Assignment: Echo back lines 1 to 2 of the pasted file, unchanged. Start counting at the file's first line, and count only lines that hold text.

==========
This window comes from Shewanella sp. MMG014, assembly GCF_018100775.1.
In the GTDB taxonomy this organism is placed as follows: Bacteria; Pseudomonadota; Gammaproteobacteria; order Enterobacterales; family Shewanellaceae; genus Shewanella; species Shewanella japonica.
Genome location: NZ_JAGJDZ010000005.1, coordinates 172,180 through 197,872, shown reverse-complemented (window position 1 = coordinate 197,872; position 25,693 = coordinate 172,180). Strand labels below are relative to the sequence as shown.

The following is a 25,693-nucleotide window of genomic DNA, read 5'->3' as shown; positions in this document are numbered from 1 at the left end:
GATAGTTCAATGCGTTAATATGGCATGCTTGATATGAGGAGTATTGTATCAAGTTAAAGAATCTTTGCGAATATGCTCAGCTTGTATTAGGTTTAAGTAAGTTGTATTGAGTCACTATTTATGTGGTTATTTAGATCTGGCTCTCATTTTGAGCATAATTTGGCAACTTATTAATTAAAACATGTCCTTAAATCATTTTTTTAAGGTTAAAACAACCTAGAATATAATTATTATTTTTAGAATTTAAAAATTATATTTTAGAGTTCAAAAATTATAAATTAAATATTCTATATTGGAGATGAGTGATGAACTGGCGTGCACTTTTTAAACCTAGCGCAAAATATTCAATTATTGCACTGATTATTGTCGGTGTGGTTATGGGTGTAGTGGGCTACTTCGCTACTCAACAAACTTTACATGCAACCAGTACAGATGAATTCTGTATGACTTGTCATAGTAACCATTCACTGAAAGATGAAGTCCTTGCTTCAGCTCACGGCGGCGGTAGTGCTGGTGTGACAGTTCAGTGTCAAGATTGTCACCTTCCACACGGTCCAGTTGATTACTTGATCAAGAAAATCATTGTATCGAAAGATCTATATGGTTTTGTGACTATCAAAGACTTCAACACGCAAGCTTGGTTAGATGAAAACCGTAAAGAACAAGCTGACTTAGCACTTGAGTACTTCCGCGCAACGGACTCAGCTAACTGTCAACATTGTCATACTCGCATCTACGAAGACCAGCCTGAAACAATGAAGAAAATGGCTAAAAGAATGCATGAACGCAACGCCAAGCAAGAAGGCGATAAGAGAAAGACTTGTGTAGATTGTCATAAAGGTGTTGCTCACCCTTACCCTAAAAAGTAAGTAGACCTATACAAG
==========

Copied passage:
This window comes from Shewanella sp. MMG014, assembly GCF_018100775.1.
In the GTDB taxonomy this organism is placed as follows: Bacteria; Pseudomonadota; Gammaproteobacteria; order Enterobacterales; family Shewanellaceae; genus Shewanella; species Shewanella japonica.